A week or so ago, my trusty and ancient writing computer bit the dust, and I replaced it with a brand-new version, equipped with the latest version of Word.  After a fair amount of muttered expletives, I managed to figure out the peculiarities of the latest word processing miracle from Microsoft, or at least enough to do what I do.  Then I discovered that every time I closed the program, the new defaults for page setup and font that I’d established vanished when I opened the program.  My local techs couldn’t figure out why, but they did give me a support number for Microsoft.  The first tech was cheerful, and when we quickly established that I’d been doing all the right things, and she couldn’t figure it out either, she referred me to another tech.  In less than five minutes, he’d guided me through things and solved the problem – and it wasn’t my fault, but that of a piece of software installed by the computer manufacturer.  Word now retains my defaults, and we won’t talk about some of the other aspects of the program [since I’ve dwelt on those before].

All that brings me to the next incredible discovery – and that’s the blundering idiocy known as a grammar checker.  Unfortunately, the Microsoft people didn’t retain a wonderful feature of my old Word 7.0 – the separation of the spell-check and grammar features.  So… if I want to spell-check a document – which I do, because my typing is far from perfect – I must endure a grammar check.  Now… I wouldn’t mind an accurate grammar check, but what passes for a grammar check is an abomination for anyone who writes sentences more complex than subject-verb-object, and especially someone who likes a certain complexity in his prose. The truly stupid program [or programmers who wrote it] cannot distinguish between the subject in the main sentence and the subject in an embedded subordinate clause, and if one is plural and the other singular, it insists that the verb in the subordinate clause be changed to match the subject in the main sentence.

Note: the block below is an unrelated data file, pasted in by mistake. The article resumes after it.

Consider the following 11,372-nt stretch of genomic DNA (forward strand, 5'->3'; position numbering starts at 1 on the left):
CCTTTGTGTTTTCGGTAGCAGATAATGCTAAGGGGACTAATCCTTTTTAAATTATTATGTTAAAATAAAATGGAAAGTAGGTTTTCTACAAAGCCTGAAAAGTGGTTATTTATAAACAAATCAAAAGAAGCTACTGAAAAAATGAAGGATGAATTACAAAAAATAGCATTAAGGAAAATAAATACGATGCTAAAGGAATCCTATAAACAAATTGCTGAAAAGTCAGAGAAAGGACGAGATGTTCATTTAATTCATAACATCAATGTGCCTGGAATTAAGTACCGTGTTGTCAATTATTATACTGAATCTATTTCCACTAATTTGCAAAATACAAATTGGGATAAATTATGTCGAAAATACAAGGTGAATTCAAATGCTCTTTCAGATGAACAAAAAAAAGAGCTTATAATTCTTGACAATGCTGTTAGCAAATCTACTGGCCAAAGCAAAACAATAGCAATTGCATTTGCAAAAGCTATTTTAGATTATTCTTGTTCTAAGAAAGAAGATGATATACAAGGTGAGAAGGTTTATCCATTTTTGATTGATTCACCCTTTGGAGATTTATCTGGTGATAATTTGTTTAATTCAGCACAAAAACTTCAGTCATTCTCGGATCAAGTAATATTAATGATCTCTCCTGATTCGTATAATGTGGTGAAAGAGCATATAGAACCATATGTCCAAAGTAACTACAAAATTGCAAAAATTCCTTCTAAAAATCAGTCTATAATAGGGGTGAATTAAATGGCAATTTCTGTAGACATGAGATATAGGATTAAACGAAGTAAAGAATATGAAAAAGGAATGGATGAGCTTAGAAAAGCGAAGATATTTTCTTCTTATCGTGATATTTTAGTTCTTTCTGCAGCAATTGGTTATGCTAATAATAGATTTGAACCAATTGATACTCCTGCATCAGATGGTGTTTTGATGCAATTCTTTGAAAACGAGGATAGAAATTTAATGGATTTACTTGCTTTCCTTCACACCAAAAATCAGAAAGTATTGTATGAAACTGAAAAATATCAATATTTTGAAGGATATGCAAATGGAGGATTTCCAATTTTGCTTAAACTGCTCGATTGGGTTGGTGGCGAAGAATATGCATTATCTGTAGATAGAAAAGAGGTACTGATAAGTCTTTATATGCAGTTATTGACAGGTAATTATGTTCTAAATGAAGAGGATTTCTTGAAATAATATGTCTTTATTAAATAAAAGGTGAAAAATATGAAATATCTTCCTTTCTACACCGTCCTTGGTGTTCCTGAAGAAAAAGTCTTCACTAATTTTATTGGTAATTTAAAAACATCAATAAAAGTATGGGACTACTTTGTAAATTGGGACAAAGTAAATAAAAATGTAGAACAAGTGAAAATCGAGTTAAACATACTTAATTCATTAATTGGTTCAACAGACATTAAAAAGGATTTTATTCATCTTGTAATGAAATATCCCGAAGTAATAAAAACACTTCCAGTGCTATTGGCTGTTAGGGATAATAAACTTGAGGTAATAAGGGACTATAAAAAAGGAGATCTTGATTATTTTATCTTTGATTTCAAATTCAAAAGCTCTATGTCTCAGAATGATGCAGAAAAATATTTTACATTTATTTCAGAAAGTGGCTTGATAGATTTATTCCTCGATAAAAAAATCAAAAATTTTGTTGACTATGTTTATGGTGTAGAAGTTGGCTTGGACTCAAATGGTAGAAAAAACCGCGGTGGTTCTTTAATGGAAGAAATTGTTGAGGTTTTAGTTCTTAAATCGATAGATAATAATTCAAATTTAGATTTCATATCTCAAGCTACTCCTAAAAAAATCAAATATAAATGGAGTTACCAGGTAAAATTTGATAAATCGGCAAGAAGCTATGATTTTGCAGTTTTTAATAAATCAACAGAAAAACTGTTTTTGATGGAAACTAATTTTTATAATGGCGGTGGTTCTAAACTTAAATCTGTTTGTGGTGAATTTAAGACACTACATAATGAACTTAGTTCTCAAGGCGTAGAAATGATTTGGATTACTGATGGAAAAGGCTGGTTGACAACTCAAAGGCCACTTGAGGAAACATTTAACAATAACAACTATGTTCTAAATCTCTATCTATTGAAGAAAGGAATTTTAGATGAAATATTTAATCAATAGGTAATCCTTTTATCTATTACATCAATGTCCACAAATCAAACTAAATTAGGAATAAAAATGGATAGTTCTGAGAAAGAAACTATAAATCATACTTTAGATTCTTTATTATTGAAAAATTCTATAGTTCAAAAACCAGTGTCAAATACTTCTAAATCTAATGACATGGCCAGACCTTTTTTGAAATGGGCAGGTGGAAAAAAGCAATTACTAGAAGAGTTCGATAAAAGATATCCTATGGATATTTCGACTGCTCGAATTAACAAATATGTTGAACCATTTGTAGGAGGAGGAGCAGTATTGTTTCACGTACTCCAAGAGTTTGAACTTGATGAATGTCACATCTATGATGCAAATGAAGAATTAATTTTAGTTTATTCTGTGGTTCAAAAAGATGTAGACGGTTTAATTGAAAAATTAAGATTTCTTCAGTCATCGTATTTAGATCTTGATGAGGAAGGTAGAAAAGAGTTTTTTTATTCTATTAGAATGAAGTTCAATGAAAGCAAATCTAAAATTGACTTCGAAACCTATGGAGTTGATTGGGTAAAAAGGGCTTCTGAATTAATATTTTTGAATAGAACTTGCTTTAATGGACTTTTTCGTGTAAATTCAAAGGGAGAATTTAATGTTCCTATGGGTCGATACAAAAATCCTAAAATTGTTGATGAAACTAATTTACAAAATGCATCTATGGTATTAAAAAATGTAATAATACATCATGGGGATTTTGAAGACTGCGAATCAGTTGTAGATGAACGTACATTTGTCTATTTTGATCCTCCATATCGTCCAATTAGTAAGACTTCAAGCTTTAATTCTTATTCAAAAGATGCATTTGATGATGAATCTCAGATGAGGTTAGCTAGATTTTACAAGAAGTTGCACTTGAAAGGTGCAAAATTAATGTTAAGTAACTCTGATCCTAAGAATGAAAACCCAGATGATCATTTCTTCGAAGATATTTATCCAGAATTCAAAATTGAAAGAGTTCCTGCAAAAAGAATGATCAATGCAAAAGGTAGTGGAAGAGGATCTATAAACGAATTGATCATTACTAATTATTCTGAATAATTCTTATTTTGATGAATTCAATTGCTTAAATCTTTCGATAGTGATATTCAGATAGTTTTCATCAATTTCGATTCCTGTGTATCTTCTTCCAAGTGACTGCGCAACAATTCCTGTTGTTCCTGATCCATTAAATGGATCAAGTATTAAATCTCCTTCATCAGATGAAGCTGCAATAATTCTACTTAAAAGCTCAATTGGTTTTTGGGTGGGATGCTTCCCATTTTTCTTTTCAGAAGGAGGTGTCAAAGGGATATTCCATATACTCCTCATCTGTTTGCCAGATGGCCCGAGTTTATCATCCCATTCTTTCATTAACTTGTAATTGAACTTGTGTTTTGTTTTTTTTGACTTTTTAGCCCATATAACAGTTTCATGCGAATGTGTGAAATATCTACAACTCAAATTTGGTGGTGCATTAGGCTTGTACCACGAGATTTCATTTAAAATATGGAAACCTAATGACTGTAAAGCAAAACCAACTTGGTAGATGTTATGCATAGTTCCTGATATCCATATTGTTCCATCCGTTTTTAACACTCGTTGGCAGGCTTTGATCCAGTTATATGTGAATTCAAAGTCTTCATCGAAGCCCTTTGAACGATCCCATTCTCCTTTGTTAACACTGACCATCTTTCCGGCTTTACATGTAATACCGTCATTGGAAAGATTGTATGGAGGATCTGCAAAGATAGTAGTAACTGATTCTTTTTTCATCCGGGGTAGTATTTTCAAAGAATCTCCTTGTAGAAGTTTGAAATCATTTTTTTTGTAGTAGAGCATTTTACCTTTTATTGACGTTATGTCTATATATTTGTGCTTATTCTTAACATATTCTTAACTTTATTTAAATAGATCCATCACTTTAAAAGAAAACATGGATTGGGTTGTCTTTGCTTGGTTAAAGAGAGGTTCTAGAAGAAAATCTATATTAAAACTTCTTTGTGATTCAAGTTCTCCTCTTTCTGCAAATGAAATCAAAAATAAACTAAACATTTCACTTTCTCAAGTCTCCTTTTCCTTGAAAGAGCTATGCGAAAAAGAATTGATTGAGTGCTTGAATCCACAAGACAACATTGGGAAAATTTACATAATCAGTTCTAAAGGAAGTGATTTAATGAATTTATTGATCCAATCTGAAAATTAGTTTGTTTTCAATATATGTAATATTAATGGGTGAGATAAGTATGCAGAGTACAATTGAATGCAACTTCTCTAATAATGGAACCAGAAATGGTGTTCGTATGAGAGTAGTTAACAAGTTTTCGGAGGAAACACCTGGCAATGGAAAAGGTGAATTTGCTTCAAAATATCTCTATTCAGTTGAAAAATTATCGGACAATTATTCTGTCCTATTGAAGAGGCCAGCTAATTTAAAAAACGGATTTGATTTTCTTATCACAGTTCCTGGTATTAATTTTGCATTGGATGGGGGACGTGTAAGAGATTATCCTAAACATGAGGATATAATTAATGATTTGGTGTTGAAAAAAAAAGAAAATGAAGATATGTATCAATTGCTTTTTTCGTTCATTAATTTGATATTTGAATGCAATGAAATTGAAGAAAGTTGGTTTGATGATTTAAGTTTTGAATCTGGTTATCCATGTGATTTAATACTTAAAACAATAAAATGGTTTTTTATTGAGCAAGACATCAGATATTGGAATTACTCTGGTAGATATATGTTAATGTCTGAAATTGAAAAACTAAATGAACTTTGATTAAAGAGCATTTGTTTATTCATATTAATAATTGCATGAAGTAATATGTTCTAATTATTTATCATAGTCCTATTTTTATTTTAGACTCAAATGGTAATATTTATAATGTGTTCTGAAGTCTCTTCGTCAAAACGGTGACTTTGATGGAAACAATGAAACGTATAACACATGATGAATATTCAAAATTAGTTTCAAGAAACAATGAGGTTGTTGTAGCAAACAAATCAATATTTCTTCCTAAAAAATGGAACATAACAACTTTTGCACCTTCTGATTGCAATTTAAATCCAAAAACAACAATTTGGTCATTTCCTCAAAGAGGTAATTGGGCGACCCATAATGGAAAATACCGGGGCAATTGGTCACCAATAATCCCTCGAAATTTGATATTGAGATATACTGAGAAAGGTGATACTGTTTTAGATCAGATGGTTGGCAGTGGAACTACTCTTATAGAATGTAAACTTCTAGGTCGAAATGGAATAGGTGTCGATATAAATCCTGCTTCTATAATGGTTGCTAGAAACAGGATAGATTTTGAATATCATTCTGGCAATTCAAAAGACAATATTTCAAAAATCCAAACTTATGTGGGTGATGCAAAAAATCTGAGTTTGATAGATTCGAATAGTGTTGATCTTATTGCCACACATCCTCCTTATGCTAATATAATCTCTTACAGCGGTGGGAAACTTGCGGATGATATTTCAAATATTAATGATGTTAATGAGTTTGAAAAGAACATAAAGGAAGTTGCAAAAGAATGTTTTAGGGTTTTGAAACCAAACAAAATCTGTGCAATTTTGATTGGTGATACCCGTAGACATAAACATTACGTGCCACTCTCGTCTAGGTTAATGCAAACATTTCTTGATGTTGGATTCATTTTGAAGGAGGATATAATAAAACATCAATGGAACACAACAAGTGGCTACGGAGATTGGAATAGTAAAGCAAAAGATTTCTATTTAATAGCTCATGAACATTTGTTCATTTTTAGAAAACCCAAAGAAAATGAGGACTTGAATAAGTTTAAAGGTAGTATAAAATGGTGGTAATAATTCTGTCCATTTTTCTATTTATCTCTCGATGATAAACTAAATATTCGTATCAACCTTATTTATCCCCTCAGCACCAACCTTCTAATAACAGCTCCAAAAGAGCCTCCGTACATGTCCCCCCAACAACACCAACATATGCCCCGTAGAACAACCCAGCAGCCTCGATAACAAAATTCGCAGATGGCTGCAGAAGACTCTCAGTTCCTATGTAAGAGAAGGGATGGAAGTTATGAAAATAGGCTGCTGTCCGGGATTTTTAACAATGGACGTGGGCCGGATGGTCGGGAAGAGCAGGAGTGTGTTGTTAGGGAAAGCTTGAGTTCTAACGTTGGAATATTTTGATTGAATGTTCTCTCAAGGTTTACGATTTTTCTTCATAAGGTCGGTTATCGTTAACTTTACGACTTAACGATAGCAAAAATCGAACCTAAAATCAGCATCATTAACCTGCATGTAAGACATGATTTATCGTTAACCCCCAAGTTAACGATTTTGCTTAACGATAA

[It also doesn’t recognize the subjunctive, but even most copy-editors ignore that, so I can’t complain about that in a mere program.]  There are also a number of other less glaring glitches, but I’m not about to enumerate them all.

For me, all this isn’t a problem, although it’s truly an annoyance. But for all those students learning to write on computers it is a problem, especially since most of them have absolutely no idea about the basics of grammar, let alone about how to write correct complex sentences – and now we have a computer grammar-checking program that can only make the situation worse!

There are definitely times when “helpful” technology is anything but, and this definitely qualifies as such.